In electronics, the production of an electromotive force (emf) in a circuit by a change of magnetic flux through the circuit or by relative motion of the circuit and the magnetic flux. As a magnet is moved in and out of a coil of wire in a closed circuit an induced current will be produced. All dynamos and generators produce electricity using this effect. When magnetic tape is driven past the playback head (a small coil) of a tape recorder, the moving magnetic field induces an emf in the head, which is then amplified to reproduce the recorded sounds.
Electromagnetic induction takes place when the magnetic field around a conductor changes. If the magnetic field is made to change quickly, the size of the current induced is larger. A galvanometer can be used to measure the direction of the current. As a magnet is pushed into a coil, the needle on the galvanometer moves in one direction. As the magnet is removed from the coil, the needle moves in the opposite direction.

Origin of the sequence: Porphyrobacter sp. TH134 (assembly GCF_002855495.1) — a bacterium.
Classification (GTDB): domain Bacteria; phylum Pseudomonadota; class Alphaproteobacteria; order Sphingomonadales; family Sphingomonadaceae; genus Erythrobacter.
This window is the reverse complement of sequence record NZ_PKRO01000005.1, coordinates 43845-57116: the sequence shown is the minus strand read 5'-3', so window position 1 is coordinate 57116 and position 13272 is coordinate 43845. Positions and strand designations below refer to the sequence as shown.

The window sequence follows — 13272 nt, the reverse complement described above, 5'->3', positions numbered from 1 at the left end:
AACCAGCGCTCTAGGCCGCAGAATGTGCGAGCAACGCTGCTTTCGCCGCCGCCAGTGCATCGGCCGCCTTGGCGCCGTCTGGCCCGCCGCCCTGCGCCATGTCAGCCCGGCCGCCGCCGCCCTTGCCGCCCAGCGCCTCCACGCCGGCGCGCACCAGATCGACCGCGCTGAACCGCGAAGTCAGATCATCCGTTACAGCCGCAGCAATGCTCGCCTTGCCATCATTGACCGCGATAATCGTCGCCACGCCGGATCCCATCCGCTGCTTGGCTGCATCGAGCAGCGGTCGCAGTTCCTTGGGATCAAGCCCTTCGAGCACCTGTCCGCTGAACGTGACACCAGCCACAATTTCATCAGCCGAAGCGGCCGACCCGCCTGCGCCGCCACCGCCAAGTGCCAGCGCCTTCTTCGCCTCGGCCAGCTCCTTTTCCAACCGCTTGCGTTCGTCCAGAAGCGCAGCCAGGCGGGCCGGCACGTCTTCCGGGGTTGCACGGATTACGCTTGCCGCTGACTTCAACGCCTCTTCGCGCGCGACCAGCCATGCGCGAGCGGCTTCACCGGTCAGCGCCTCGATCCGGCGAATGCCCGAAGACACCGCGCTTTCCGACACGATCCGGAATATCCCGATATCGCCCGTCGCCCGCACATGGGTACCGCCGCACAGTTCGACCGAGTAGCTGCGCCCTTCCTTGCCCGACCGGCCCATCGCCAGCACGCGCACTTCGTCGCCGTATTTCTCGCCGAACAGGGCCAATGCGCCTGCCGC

If the change of magnetic flux is due to a variation in the current flowing in the same circuit, the phenomenon is known as self-induction; if it is due to a change of current flowing in another circuit it is known as mutual induction.
Lenz's law The direction of an electromagnetically-induced current (generated by moving a magnet near a wire or by moving a wire in a magnetic field) will be such as to oppose the motion producing it. This law is named after the German physicist Heinrich Friedrich Lenz (1804–1865), who announced it in 1833.
Faraday's laws English scientist Michael Faraday proposed three laws of electromagnetic induction: (1) a changing magnetic field induces an electromagnetic force in a conductor; (2) the electromagnetic force is proportional to the rate of change of the field; and (3) the direction of the induced electromagnetic force depends on the orientation of the field.
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to introduce; to put in possession, as of a benefice, to install; to enlist into military service, to conscript (N Am); to induce (phys). [See ety f